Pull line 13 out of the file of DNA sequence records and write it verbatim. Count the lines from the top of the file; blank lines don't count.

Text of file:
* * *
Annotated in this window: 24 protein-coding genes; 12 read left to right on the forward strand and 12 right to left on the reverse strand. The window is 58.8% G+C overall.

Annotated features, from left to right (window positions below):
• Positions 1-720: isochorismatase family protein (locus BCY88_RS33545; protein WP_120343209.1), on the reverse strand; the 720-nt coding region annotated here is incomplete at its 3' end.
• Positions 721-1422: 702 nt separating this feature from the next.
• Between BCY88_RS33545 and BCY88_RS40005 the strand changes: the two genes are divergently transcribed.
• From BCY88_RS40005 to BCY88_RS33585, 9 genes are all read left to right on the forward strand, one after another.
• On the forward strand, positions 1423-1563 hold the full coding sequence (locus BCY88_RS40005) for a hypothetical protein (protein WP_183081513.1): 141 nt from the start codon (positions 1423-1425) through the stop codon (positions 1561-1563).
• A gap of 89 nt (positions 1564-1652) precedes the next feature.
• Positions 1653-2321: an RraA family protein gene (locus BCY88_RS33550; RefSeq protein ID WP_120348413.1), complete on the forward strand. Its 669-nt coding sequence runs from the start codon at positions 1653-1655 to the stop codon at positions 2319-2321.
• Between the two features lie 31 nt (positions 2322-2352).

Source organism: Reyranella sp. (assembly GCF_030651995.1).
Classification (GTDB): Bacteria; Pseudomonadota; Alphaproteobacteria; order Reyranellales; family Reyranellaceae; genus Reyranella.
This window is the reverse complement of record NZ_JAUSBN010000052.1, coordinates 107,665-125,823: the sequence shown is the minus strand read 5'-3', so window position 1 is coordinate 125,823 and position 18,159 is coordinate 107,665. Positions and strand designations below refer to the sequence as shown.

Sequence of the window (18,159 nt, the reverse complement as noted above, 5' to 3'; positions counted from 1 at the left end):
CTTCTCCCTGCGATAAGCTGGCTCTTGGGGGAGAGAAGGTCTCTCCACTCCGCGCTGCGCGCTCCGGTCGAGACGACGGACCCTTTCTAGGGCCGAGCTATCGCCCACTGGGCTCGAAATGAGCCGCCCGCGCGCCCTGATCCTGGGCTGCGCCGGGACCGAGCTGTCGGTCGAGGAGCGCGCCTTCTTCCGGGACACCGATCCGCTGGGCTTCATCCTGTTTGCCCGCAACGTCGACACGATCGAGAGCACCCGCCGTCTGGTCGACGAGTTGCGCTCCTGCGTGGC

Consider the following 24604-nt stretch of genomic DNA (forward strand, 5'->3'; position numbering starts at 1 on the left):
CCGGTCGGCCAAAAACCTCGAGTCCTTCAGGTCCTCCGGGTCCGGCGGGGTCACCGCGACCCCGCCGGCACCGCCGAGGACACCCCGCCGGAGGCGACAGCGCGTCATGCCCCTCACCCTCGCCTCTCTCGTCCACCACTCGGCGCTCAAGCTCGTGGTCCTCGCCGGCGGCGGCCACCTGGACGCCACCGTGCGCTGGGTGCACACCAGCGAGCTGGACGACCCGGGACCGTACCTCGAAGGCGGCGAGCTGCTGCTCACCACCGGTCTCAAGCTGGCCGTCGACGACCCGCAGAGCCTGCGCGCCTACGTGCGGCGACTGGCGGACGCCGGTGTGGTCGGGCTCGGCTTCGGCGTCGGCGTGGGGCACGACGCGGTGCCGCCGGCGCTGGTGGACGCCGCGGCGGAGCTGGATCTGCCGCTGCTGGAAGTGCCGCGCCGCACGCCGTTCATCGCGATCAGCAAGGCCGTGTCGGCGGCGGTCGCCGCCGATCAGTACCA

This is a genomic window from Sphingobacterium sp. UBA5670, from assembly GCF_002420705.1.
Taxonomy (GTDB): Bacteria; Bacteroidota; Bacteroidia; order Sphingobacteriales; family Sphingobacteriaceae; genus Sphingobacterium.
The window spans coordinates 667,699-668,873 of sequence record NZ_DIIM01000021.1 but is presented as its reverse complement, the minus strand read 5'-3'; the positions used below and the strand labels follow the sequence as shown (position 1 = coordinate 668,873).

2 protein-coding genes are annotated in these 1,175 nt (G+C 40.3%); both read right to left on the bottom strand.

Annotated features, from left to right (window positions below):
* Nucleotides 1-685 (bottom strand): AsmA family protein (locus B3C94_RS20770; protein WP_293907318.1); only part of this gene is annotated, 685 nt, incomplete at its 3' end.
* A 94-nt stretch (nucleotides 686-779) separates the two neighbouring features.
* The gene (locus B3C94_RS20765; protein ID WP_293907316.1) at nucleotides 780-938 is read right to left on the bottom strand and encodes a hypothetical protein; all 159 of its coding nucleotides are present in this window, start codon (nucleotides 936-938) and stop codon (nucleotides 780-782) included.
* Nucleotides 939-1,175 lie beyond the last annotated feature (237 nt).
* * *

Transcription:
This window is the reverse complement of record NZ_JAUSBN010000052.1, coordinates 107,665-125,823: the sequence shown is the minus strand read 5'-3', so window position 1 is coordinate 125,823 and position 18,159 is coordinate 107,665. Positions and strand designations below refer to the sequence as shown.